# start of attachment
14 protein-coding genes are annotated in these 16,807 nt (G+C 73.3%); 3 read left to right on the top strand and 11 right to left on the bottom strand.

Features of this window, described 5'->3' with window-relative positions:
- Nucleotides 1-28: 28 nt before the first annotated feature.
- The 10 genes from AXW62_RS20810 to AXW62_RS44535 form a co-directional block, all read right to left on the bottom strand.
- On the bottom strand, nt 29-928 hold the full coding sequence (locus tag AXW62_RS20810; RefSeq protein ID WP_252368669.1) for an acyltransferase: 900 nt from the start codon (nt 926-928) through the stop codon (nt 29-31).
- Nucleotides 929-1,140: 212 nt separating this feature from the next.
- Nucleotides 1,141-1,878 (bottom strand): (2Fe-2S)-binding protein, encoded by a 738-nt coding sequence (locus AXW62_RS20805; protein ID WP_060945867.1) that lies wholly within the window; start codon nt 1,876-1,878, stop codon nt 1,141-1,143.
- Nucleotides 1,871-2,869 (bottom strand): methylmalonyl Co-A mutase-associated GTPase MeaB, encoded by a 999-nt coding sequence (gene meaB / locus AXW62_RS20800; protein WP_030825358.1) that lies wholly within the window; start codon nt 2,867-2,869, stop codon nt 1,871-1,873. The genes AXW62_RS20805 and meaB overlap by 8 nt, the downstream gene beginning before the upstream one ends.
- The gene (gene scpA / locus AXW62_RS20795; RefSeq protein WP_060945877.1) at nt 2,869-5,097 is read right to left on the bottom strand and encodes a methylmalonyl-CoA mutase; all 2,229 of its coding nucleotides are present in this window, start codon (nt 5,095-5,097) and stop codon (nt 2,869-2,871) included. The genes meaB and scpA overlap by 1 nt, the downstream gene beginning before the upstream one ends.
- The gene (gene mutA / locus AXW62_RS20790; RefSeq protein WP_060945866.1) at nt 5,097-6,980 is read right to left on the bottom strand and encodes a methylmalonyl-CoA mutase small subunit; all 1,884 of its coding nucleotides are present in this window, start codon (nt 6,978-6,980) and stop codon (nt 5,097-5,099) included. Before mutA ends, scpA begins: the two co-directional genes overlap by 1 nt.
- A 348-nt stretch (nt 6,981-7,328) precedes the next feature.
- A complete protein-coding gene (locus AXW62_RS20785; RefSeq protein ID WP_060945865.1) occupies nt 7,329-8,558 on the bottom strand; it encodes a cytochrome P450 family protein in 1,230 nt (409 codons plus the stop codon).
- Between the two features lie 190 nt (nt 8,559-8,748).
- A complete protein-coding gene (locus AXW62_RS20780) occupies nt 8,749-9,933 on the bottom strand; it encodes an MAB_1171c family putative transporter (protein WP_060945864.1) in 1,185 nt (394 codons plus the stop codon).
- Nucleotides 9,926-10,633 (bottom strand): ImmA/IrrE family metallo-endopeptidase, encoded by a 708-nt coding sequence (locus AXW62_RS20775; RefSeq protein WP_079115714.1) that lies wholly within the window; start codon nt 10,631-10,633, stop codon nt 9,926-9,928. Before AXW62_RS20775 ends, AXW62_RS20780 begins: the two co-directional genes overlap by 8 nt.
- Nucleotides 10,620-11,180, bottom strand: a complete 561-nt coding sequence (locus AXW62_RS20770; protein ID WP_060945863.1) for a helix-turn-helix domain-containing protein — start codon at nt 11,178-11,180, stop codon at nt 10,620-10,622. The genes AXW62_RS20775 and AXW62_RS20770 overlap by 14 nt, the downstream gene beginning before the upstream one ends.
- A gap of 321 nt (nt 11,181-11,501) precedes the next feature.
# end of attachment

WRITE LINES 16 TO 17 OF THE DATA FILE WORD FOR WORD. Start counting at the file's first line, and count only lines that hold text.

- Nucleotides 10,620-11,180, bottom strand: a complete 561-nt coding sequence (locus AXW62_RS20770; protein ID WP_060945863.1) for a helix-turn-helix domain-containing protein — start codon at nt 11,178-11,180, stop codon at nt 10,620-10,622. The genes AXW62_RS20775 and AXW62_RS20770 overlap by 14 nt, the downstream gene beginning before the upstream one ends.
- A gap of 321 nt (nt 11,181-11,501) precedes the next feature.